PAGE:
Advisory Board meeting postponed after public notification dispute

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A Bureau of Land Management contractor’s helicopter pursues wild horses during the a 2017 roundup southwest Wyoming. RTF file photo by Steve Paige.


The National Wild Horse and Burro Advisory Board meeting planned for March 27-28 has been postponed because advocates threatened legal action, the Bureau of Land Management announced on Friday.

“The meeting was delayed when one of its members threatened to sue the BLM because it did not provide 30 days’ notice of the meeting,” according to a press release.

The Cloud Foundation and the American Wild Horse Campaign sent a joint letter on Wednesday warning that they would take legal action because the BLM failed to provide adequate notice. Ginger Kathrens, president of the Cloud Foundation, is an advisory board member.

Under the Federal Advisory Committee Act, meeting notices must be published in the Federal Register 30 days in advance of a meeting or 15 days in advance “if urgent matters arise.”

The most recent advisory board meeting announcement appeared in the Federal Register on March 13, or 14 days before the planned meeting was to be held in Salt Lake City.

Yet BLM’s press release insists that it did provide 15 days’ notice. It says that the “urgent matter” is the expiration of the terms of three of the board’s members expiring at the end of March. Those members were needed to have the quorum needed to conduct board business.

Advisory board members serve three-year terms.

The board’s next meeting will be held after new members are seated, according to the press release.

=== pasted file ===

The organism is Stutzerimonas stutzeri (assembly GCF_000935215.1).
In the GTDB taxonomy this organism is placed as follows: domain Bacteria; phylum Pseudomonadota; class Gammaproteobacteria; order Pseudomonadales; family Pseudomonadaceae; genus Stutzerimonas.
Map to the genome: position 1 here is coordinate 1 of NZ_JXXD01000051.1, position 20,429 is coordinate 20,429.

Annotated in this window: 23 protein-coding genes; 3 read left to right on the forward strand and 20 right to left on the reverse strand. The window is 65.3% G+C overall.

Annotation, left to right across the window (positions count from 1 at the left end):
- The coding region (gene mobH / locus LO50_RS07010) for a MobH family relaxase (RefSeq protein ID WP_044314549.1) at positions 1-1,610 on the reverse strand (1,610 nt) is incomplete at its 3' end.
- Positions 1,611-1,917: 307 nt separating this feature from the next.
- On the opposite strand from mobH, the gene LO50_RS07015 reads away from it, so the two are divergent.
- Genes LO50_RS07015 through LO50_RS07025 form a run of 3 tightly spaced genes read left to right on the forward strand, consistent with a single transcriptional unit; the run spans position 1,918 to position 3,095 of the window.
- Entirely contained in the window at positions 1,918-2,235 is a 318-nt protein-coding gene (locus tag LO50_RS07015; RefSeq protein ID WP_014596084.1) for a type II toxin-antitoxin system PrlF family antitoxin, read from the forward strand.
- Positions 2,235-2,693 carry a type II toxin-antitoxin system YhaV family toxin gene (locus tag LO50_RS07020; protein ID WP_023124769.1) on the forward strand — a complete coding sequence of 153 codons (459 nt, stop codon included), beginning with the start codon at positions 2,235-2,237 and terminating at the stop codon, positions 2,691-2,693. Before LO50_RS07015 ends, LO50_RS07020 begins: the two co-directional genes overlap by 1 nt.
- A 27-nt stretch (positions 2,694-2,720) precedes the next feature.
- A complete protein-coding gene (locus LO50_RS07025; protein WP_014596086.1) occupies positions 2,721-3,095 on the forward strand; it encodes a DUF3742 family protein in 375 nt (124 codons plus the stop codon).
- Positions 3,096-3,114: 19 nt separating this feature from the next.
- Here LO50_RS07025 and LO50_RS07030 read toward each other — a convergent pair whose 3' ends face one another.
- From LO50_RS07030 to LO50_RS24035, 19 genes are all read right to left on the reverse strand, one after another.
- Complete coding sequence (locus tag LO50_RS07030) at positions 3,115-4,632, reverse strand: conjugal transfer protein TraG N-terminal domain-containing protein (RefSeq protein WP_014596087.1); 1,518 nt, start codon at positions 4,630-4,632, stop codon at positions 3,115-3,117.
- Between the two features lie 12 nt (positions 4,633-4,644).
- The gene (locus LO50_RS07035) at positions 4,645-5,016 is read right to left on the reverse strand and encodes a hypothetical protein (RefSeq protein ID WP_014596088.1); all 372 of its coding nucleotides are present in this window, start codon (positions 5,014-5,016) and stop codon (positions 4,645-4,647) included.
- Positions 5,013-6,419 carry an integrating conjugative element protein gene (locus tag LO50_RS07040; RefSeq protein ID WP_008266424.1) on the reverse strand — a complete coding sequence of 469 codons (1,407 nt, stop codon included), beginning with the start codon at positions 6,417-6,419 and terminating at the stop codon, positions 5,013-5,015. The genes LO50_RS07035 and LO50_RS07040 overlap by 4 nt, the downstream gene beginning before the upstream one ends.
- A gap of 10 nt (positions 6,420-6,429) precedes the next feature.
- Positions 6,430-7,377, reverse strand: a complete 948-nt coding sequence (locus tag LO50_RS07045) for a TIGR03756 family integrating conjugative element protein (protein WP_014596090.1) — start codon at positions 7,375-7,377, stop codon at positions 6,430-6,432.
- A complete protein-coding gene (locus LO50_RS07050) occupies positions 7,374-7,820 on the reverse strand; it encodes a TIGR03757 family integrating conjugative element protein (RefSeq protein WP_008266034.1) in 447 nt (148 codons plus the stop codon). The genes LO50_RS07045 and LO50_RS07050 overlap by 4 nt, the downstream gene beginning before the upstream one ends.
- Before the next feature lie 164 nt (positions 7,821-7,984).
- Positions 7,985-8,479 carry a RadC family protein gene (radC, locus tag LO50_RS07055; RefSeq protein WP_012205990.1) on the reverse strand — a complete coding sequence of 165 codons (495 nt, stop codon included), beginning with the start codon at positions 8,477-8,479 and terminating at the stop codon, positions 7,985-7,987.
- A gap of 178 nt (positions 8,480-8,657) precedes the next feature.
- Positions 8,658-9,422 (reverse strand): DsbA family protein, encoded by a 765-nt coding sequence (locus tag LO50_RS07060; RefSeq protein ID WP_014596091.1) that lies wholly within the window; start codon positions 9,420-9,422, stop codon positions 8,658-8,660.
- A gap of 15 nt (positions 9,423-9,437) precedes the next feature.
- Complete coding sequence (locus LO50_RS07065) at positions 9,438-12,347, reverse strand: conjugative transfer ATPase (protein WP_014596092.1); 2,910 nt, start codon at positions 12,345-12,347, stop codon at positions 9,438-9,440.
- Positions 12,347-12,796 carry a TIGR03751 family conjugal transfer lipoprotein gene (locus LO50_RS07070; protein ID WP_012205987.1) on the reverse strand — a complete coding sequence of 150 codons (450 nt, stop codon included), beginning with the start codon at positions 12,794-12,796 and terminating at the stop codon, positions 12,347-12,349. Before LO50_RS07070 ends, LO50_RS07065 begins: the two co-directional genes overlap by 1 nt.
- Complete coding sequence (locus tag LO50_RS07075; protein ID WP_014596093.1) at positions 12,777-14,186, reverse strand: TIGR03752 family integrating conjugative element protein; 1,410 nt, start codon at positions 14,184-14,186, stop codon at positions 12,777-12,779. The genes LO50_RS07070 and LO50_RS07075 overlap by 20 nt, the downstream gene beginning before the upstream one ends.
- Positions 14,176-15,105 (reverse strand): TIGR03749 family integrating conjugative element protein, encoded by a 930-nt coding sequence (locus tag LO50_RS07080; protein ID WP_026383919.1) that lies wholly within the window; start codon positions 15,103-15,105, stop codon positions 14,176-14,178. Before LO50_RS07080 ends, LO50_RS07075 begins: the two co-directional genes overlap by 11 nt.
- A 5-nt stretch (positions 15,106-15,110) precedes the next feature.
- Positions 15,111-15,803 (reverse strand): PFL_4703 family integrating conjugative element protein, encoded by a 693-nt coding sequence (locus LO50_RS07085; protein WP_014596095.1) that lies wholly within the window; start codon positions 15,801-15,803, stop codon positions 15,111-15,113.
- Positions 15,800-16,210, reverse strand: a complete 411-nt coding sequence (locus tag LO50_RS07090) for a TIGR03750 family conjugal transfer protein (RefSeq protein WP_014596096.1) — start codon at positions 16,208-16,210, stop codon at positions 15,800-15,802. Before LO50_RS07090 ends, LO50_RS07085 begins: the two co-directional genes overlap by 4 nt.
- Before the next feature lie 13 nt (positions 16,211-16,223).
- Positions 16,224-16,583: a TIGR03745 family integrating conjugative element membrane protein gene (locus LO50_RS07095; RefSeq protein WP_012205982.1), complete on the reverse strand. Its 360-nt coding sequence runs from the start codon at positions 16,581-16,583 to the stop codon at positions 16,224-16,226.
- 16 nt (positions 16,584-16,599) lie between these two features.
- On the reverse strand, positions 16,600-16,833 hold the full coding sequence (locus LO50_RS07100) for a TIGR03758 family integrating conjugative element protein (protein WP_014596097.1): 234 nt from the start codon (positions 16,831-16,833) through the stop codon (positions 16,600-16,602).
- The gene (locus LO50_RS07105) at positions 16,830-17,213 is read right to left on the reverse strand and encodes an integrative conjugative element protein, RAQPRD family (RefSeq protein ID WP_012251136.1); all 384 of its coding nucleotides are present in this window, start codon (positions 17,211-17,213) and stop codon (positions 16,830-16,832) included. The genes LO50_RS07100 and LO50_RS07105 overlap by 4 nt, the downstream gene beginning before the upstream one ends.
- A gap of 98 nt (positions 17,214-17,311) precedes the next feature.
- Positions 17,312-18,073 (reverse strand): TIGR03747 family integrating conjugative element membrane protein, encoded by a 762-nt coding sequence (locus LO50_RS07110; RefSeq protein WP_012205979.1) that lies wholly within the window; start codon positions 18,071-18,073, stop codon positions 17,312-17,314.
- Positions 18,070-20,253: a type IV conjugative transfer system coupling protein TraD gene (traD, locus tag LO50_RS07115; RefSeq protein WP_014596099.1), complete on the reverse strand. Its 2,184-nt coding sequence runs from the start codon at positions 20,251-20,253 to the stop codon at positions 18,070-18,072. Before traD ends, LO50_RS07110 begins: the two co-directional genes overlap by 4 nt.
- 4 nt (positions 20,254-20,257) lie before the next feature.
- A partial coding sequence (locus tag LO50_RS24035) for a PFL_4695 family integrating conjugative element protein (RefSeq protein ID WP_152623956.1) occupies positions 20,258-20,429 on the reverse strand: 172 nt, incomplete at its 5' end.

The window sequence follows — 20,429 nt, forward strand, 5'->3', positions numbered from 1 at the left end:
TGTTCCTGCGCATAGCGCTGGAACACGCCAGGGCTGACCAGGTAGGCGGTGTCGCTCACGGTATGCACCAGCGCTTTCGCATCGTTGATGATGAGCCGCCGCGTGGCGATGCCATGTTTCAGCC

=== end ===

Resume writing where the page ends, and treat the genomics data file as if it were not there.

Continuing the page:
The nine-member advisory board is tasked with providing recommendations on the management of wild horses and burros on federal land. The advisory board cannot control policy, only make recommendations.

The secretaries of the Interior and Agriculture, which oversee the Bureau of Land Management of U.S. Forest Service, respectively, appoint advisory board members to represent different interest group areas, including veterinary medicine, livestock management and wildlife management. Kathrens serves in the seat allocated for humane advocacy, for example.

The advisory board’s charter expires in July.

At its past two meetings, the advisory board has recommended that the Bureau of Land Management “euthanize” – shoot – wild horses.

In September 2016, the board voted to recommend that the BLM euthanize “unadoptable” wild horses and burros – a recommendation that resulted in an immediate public backlash. Within five days, the BLM distanced itself from the recommendations by posting a statement on its website emphasizing that the board was an independent body and that the agency “would continue to care for and seek good homes for animals that have been removed from the range.”

In October 2017, the board’s current members, minus one, went further still. They voted to recommend that: BLM kill tens of thousands of wild horses and burros to reach BLM’s much-disputed Appropriate Management Level and phase out long-term holding facilities within three years. It also called for allowing international adoptions, with some members going so far as to praise a plan to have taxpayers foot the bill to have American wild horses flown abroad to serve as prey animals for tigers.

Only Kathrens voted against those recommendations. At the 2017 meeting, she did join other members in voting to call for an increase in funding for reversible fertility control.

For more information about the advisory board, see the BLM’s website.